“Indian Joe’s cave.”

“Exactly!  Indian Joe.  See I would have just thought it was a cool place to get stoned, but you made up this whole story about how these mountains used to be full of indians and how they’d come down to the river to make charcoal.”

“It’s true,” William said, “You can still find pottery shards if you know where to look, mostly near the old charcoal pits on the plain.  They were here for centuries.”

Frank perked up, remembering the history his brother had taught him long ago, “and then some asshole set up a log run on the Connecticut River and cut down all the trees and chased all the Indians away.”

“All except Indian Joe.”

“This was his home.  No one was going to chase him off.  The old-timers say he had a drinking problem, though.  But, hell, I guess we all do up here.”

“That’s your problem?  You drink too much?”  William raised his eyebrows.

“I said I’m done after tonight.”

“You know that’s not true.  Think you can quit heroin?  Just like that?  Here’s the truth: you’ll kill yourself in a few months, maybe a year.  And I’ll come up for the funeral.  And then I’ll be the last one and I’ll sell our land and finally be shut of this goddamn town.”

Frank pulled the orange prescription bottle out of his pocket and held it up to the light.

“It’s not as addictive as they say.”

“Prove it.”  William gestured with his fingers.

Frank stood there staring at his hand for a long time.  

Cursing, and unable to look his brother in the eye, Frank handed over pills.


William had never been able to sleep past eight because his room was on the east face of the farmhouse where the sun shines directly through the window in the morning.  His father had taken down all the old curtains when their mother had died and Frank hadn’t yet bothered to put up new ones.

William’s first real thought as he stared out at the landscape was that it seemed suspiciously still.  He was used to the silence up here, but not the stillness.  The mornings in the Northeast Kingdom are generally more frenetic than calm.  As the sun burns off the mist from the valley and low lying hills, the constant motion of the atmosphere draws new colors and shadows, causing the landscape to shift from one moment to the next, almost like a living organism.  

But this morning was still.  And why couldn’t he hear the cow?  He pulled on his shoes and stepped out into the biting cold of the moist autumnal air.  Not only was the calf not where he had left her, but even the pole he had tied her to was gone.

He turned to the house and yelled to his brother inside.  Frank appeared on the front porch shirtless, his long underwear stained by the sweat of his legs.  Although it was early in the season, the hairs had already begun to grow through the knitting.

“Well she won’t be hard to find,” he said, his eyes sweeping across the long driveway.

The calf must have hauled the uprooted hitching post behind her when she left in the night because there was a deep groove scraped in the dirt all the way down the road.  The two brothers jumped in the van and followed the line.  Soon after the spot where the road met the lower plain and became flat, the line turned sharply to the right.  There the fence was broken and beyond it the calf stood grazing.

“Well let’s go get her,” William said.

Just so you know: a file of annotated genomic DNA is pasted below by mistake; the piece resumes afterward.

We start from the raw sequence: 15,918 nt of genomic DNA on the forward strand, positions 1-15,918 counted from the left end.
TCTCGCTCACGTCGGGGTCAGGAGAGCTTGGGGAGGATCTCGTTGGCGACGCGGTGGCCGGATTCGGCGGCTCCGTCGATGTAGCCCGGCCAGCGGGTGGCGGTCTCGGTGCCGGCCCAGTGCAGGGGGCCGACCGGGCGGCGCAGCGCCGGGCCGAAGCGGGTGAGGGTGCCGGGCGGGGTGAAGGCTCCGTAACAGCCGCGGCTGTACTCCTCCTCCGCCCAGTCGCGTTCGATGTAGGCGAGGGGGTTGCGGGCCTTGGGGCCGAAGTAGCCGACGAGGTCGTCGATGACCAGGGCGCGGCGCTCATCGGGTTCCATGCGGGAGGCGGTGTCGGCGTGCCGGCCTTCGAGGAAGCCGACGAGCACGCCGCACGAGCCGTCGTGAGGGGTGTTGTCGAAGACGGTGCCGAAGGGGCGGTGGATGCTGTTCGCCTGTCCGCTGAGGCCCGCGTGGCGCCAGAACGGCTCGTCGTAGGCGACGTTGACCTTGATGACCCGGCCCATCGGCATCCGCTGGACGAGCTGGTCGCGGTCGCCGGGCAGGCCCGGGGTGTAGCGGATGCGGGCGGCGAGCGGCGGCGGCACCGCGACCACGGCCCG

“No!  Shit.  No,” Frank replied.

“What’s wrong?” 

“This is Big Tom’s land.  Remember Big Tom?”

“I remember Big Tom.  I thought I saw him standing by the dumpster last night.”

“That’s the guy.  He’s got the Mexican connection.  And this is his place.”

“Well why don’t we get her off his property before he wakes up?”

“Big Tom has a whole operation going on in his house.  Unless you’re coming around for business — and there’s a right way to do that — it’s dangerous to set foot on his land.”

“So what do you want to do?”

“Let’s drive around front.  You stay in the car and I’ll explain things to him.”

William understood immediately.  Big Tom would certainly remember him from the night when the two brothers went drinking with some friends at the Chimes of Midnight Grill.  At that time, Frank was a bit of a man around town and there were rumors about him and the giant’s girlfriend.  Big Tom appeared out of nowhere and slammed his fist on their table as he took an empty seat.  Frank seemed unphased.  Not getting the response he had hoped for, Big Tom reached silently across the table and picked up William’s glass of wine.  He stuck out his pinky as he sipped it with exaggerated effete politeness.  And then, staring at Frank with a smile, he flicked the empty glass against his bottom lip and bit off a piece of the thin glass bowl and snapped the stem in his hand.  

William had a premonition that his brother was going to die the moment the man stood up.  Even in high school, Big Tom was nearly seven feet tall.

In a moment of genius improvisation, William had jumped between the two and said that if they were going to fight, they needed to fight fair and in a place where neither man had an advantage.  The golf course behind the bar was well lit and had few obstructions: they would have nothing but their fists to fight with.  Both men agreed and headed for the door.  

The Chimes of Midnight bar was reached by a steep flight of stairs over the pizza parlor.  William said he didn’t want any shenanigans on the stairs so he offered to go between the two men on the way down.  Holding the door open, he invited Big Tom to go first.

The moment Big Tom walked through the door, however, William grabbed the door frame and donkey kicked him down the stairs.  Before he could get up, the two brothers were on him, pounding him hard enough to ensure that he wouldn’t put up much of a fight, at least for that evening.

The timing was fortunate for William, though, as he was planning to leave for college that Monday.  Big Tom had long ago forgiven Frank for his part in the fight, and even for sleeping with his girlfriend, but he and William had never made amends.  One of the many things that had kept William’s hometown visits short was his fear of retribution from Big Tom.  And now here he was: on the giant’s land.